Unless you’re a sneakerhead or a baseball card collector, odds are you associate eBay with Yahoo, AOL, and other ‘90s internet zombies.
But eBay is still surprisingly powerful. It has more than 300x as many listings as it did in the late ‘90s and ranks second in US online gross merchandise sales, behind Amazon and ahead of Walmart and Target.
Whether it’s built for the long haul is another question, and a recent projection for a choppy 2023 has turned investors against the company, according to Reuters.
eBay was booming not long ago
After hiring a former Walmart exec as CEO and selling off assets in 2020 — including StubHub — the company began copying upstart competitors like StockX and The RealReal:
- EBay authenticated items like handbags, sneakers, trading cards, and watches.
- For sneakers, in particular, the company hired TikTok influencers to enhance eBay’s name recognition among younger audiences.
Combined with the pandemic-driven ecommerce surge, site visits increased: active buyers grew 7% YoY to 187m in Q1 2021, and gross merchandise sales grew 33% to $24.1B in the same time frame.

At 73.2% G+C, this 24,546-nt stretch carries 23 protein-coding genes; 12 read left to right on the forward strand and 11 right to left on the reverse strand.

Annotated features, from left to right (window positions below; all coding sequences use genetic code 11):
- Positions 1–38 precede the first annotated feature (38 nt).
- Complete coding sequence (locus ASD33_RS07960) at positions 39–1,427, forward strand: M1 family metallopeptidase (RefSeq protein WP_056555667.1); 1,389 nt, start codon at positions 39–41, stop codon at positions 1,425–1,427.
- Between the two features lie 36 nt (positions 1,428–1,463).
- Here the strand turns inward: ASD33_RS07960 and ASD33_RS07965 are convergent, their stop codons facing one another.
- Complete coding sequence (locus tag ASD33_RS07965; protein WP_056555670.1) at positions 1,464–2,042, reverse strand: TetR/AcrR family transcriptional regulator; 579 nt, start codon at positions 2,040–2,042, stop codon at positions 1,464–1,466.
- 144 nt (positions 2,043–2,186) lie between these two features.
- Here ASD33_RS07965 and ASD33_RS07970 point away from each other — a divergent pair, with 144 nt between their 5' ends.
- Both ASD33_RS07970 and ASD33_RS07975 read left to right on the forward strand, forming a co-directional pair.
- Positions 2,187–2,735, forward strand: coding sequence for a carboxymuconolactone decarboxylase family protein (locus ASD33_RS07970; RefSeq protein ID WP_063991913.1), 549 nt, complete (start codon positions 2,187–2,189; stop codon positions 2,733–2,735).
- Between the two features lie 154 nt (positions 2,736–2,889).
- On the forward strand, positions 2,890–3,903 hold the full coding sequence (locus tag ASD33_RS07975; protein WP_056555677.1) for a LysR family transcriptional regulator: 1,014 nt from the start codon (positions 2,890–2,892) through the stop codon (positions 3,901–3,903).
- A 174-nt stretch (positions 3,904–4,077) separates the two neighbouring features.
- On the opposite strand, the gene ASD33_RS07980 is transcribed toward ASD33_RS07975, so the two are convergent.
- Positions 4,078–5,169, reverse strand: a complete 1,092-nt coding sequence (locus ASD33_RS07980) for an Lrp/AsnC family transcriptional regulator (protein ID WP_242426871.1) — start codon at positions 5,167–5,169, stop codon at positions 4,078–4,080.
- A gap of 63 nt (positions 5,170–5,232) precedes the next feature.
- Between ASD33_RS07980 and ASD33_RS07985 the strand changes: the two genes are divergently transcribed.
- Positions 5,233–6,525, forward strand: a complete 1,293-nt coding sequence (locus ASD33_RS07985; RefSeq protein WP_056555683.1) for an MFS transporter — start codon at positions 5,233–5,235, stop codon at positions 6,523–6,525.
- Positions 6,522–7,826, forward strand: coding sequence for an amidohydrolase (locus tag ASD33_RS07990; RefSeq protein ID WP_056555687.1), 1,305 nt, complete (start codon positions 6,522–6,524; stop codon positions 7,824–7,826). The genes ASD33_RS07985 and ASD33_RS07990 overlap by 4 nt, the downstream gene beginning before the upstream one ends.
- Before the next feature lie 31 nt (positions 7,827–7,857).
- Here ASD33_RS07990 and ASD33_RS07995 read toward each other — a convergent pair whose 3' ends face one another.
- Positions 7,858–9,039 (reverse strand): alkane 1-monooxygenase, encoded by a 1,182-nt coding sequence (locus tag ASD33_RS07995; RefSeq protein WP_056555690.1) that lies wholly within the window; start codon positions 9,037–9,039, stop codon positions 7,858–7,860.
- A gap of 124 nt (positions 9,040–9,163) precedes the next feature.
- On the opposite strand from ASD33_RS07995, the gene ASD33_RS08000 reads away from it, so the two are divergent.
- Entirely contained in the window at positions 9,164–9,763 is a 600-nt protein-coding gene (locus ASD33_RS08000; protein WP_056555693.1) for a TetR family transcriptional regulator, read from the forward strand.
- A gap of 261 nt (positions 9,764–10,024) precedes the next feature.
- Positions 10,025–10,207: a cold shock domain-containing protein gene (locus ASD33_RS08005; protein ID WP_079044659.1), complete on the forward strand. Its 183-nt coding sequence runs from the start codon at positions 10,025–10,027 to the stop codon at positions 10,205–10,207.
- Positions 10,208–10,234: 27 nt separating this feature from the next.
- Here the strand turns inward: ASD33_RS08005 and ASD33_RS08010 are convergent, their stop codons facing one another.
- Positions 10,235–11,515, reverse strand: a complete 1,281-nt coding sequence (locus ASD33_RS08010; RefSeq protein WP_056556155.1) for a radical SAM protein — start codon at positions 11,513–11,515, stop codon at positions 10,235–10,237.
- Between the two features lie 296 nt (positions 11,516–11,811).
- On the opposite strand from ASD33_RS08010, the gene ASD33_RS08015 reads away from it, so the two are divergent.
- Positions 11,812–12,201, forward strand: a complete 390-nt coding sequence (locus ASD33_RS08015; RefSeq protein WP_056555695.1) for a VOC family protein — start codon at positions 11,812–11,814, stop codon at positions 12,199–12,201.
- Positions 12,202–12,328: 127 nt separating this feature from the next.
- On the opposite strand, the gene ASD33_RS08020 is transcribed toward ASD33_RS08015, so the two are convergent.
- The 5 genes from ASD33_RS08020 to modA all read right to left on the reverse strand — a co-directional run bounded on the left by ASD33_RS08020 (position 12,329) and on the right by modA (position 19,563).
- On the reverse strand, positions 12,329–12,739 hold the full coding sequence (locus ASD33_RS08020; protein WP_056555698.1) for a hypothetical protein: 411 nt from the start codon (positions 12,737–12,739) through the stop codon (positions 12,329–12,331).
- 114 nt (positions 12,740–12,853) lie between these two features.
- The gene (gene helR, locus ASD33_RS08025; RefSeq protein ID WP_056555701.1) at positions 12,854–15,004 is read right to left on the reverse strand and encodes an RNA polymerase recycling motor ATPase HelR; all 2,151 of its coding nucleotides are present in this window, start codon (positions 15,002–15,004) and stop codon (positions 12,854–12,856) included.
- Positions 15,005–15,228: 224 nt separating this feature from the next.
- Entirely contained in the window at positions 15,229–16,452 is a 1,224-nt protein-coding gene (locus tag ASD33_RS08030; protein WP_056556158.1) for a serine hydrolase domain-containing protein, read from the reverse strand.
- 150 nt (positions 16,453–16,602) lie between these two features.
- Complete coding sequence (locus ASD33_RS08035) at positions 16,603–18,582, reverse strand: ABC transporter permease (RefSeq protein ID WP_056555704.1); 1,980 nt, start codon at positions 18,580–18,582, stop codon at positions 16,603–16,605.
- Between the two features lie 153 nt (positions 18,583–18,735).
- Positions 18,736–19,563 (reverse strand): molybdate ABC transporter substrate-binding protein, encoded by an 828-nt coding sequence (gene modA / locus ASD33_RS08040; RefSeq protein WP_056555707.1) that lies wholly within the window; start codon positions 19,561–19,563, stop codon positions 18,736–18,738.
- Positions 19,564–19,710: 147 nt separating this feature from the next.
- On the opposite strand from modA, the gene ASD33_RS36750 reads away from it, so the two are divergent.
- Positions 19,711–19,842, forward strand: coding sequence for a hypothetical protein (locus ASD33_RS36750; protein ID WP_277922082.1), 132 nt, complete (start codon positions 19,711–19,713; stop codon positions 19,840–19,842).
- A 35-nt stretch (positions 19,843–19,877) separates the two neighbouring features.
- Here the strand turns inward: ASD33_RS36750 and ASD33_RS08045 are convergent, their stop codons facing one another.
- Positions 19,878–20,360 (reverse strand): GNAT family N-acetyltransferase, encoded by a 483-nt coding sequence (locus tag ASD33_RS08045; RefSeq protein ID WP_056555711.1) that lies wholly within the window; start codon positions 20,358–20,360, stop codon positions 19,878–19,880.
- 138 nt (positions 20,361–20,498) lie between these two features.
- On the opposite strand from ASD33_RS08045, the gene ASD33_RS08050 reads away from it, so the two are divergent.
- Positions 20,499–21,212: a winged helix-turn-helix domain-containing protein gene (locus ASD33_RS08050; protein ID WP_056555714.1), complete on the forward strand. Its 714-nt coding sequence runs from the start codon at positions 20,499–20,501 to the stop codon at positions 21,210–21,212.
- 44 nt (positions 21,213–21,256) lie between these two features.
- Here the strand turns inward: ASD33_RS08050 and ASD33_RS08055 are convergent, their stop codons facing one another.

But ecommerce has fallen on hard times…
… especially for eBay. The number of active buyers started falling in Q2 2021 and was down to 134m in Q4 2022 — the seventh consecutive quarterly decline. On Thursday, the stock fell to ~$45, down from a peak of ~$81 in 2021.
One analyst told Bloomberg eBay was back in its pre-pandemic position, adding that the only people who visited the site were those “looking for an odd item.”
Surprisingly, eBay’s new strategy for relevance appears to be ESG. At the same time it shared its disappointing sales numbers, it touted itself as a major player in the “recommerce” space.
In other words, eBay expects a growing number of eco-conscious consumers will want to shop like it’s 1999.
Get the 5-minute roundup you’ll actually read in your inbox
Business and tech news in 5 minutes or less